For lunch we stopped again in Yamoussoukro. Our Ivorian colleagues tried hard to get us the peanut dish that B, my co-traveler from the office in Medford, likes so much. Apparently it is a dish that is eaten at home and not commonly in a restaurant.

We had transferred our reservation from the guesthouse of our first night here to a hotel, preferring a place with a restaurant and, in particular, a salad bar. The fancy hotels here aren’t actually all that fancy, but it would be for two nights. We ended up in the Ibis which is getting a one star review from me on trip advisor as does certainly not provide the value one would expect of a 130-dollars-a-night lodging.

  1. went out for dinner and karaoke and dancing with a colleague who hails from the country where she was, only very recently, a Peace Corps Volunteer. I had dinner at the hotel and went to bed. Sometimes the age differences are a little too obvious.

On Sunday we each went off in different directions. B. accompanied a colleague to church while I slept in and worked. She then went off to buy clothes for a tailoring project while I went off with my ‘sister’ R. to shop for beer and wine for our next hotel stay. We have stayed there before and we know the restaurant is pretty useless there. We would eat juicy ripe mangoes and drink local beer for dinner each night as the restaurant was pretty useless with a waitress not all that interested in serving anyone.

We both had home-made lunched and napped at the hotel before meeting up to review the progress of my report to the project director. He has just returned from vacation and we will see him only briefly before heading out to a small town (Adzope) not too far from Abidjan. When the week is over we will go straight to the airport to catch our flight to Paris, unless the AF strike that is being prepared reaches into Africa.

Poolside

We arrived late in the evening at our hotel. The transit through the fairly modern airport in Abidjan was swift for those of us in the front rows of economy, and very slow for our one colleague sitting at the very back of the plane. The suitcases came in slowly and in the end we were all ready to go at the same time.

We arrived in the pouring rain – a good omen for people who depend on rain for their survival, annoying for those of us who do not. We are lodged at a small guesthouse, for our one night in Abidjan. I was given a room that required going down multiple steps, slippery from the rain. These things are now a source of worry for me.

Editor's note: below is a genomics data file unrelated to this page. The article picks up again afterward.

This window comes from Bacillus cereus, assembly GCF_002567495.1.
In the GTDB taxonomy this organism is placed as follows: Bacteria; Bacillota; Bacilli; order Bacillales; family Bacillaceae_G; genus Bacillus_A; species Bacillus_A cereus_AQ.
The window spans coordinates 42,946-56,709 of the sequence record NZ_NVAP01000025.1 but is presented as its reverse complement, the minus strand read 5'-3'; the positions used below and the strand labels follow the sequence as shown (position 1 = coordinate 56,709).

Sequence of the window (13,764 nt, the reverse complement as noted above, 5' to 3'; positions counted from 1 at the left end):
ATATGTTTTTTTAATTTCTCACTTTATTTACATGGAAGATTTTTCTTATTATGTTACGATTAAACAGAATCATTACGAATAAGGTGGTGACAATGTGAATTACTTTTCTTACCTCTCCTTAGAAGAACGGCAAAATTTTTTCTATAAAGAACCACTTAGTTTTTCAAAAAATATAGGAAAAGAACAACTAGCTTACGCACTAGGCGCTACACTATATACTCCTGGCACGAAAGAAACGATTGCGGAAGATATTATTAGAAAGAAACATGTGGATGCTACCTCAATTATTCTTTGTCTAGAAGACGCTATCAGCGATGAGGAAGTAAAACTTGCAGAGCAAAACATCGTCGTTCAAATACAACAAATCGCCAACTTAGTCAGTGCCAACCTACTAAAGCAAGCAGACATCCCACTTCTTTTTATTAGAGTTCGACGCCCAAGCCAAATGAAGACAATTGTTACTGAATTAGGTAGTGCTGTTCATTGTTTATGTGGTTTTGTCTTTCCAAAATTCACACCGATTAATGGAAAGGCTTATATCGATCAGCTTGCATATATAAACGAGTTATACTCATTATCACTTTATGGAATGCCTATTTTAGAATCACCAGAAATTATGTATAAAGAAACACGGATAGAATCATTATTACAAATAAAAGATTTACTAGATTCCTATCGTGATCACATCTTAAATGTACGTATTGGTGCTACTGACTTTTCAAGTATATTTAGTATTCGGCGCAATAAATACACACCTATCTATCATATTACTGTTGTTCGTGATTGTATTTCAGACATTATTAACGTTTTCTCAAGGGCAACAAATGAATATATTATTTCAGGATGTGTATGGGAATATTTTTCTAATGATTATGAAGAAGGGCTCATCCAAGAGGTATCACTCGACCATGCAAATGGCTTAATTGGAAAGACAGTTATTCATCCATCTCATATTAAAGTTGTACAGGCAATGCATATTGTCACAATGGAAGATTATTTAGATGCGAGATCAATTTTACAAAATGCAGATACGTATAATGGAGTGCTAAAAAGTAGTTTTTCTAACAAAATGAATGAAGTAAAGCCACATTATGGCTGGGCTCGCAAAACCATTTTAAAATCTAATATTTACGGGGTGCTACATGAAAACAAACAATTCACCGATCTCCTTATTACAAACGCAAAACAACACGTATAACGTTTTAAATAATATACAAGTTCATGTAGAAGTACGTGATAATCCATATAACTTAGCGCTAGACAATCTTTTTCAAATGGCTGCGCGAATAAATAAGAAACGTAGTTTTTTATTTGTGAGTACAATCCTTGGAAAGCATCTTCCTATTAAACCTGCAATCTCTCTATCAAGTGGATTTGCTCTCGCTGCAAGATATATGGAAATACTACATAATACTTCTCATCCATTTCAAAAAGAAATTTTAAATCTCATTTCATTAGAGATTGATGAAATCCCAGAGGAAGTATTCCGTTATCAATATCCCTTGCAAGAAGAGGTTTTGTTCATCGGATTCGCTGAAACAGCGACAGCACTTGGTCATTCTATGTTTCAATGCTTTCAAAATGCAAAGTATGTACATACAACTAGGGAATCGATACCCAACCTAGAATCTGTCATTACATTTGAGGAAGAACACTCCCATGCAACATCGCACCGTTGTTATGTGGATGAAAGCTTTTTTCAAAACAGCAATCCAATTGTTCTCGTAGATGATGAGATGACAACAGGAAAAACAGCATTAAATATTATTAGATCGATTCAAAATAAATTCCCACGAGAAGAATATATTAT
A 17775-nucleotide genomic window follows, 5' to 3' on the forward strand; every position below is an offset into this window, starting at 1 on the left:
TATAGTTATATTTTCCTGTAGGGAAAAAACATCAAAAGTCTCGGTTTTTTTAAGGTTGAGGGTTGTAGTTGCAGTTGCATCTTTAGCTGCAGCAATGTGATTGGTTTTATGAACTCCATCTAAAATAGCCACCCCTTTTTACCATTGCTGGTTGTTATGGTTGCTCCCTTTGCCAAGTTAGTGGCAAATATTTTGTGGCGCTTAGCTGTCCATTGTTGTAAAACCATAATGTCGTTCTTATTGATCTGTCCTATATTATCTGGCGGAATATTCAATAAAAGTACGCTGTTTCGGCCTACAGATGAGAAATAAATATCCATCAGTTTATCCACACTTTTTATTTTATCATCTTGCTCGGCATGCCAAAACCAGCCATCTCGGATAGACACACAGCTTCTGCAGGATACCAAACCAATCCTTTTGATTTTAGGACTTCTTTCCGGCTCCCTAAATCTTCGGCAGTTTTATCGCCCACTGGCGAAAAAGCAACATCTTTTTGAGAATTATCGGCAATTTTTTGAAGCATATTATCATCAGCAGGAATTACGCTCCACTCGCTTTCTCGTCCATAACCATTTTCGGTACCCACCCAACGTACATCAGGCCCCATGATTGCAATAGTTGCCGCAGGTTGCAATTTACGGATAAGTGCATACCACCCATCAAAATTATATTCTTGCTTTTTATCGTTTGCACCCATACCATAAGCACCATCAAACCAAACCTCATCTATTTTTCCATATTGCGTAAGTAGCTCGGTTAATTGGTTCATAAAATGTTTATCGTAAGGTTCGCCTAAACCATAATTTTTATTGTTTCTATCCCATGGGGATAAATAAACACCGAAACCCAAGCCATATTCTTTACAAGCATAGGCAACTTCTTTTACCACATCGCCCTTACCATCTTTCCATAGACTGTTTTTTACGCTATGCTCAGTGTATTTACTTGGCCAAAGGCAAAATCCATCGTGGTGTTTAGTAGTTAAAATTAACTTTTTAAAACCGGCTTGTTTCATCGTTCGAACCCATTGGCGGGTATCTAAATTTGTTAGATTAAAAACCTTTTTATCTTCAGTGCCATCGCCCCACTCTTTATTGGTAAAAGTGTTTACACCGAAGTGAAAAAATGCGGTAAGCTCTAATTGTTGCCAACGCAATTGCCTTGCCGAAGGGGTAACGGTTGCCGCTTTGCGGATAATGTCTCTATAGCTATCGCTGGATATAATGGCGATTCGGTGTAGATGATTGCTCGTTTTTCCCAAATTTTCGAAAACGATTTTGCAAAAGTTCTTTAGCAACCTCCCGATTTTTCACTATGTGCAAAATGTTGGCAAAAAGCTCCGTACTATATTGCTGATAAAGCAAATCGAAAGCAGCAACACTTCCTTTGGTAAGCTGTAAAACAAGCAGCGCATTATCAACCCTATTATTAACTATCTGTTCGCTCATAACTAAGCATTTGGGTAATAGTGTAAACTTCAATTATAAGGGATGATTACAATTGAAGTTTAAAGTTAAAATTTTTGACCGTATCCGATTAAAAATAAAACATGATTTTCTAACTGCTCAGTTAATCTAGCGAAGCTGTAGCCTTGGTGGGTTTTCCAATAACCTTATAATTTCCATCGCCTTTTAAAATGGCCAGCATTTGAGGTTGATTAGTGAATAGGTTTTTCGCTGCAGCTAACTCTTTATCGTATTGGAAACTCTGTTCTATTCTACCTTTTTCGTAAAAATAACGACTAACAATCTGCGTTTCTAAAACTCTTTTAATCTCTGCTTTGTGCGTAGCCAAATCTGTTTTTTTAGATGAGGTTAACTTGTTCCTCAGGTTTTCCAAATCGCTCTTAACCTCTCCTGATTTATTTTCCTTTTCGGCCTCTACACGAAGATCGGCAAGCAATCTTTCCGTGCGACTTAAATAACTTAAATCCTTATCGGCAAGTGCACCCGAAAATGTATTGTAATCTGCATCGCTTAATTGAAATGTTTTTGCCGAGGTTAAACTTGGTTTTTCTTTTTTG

My room was a duplex poolside. Duplex meant that I had to take some very steep stairs to my bed. I heavy iron pull-out gate like in old-fashioned elevators. It is supposed to protect me from intruders. I used it but then noticed the large bathroom window right next to it had, as only protection a mosquito screen. There was also a placard with instruction for what to do in case of a terrorist attack, with several options: (1) escape, (2) hide under the couch (there was no couch in the tiny apartment), (3) turn off the sound on your cellphone, (4) go to the roof and (5) hope for the best.

I didn’t think our small guesthouse would be a target. The placards are probably required now, after a tourist hotel in Grand-Bassam, was attacked a while ago.

I could look down at the pool or straight ahead, over the wall, at a car cemetery which looked festive because of the bright colors of the car wrecks.

History

There were five of us (from MSH) on the Air France flight to Paris. With two colleagues I went on to Cote d’Ivoire, another veered off to Burundi and the fifth one to Liberia.

All flights were full. The one to Cote d’Ivoire, a day flight, was full of young toddlers who did not want to go to sleep and fought the restraints imposed on them. As a result no one was happy, except my neighbor who watched a French movie (Dîner des cons) that made him laugh out loud a lot.

I tried to block the sounds of whining and crying by reading or listening to an audiobook. As a parallel reader I am switching back and forth between a dozen or more books, but the ones that have most of my attention lately are Elena Ferrante’s books (audio) on growing up poor in Naples.

The other book is a recently released historical novel called ‘The House on Lobster Cove,’ by Jane Goodrich. It is about the man and the house he built (no longer there) across our cove. It is the place where Axel’s grandparents (he the gardener, she a servant) met.  The book traces the life of George Nixon Black […] whose life spans a period of time in the US where nearly everything changed: from before the Civil War until well into the 20th century. The book is about the pre-Civil war area in Maine, where the bigotry we see now under our new Trump regime is a repeat of similar sentiments, then focused on the new immigrants and their religion. Moslems now, Catholics then; people from Central America now, Italians and Irish then. The Catholic church in Elsworth Maine was burned and the priest tarred and featured and driven out of town. As they say, history has a tendency to repeat itself. But history it seems is not something our new regime is familiar with. So we repeat.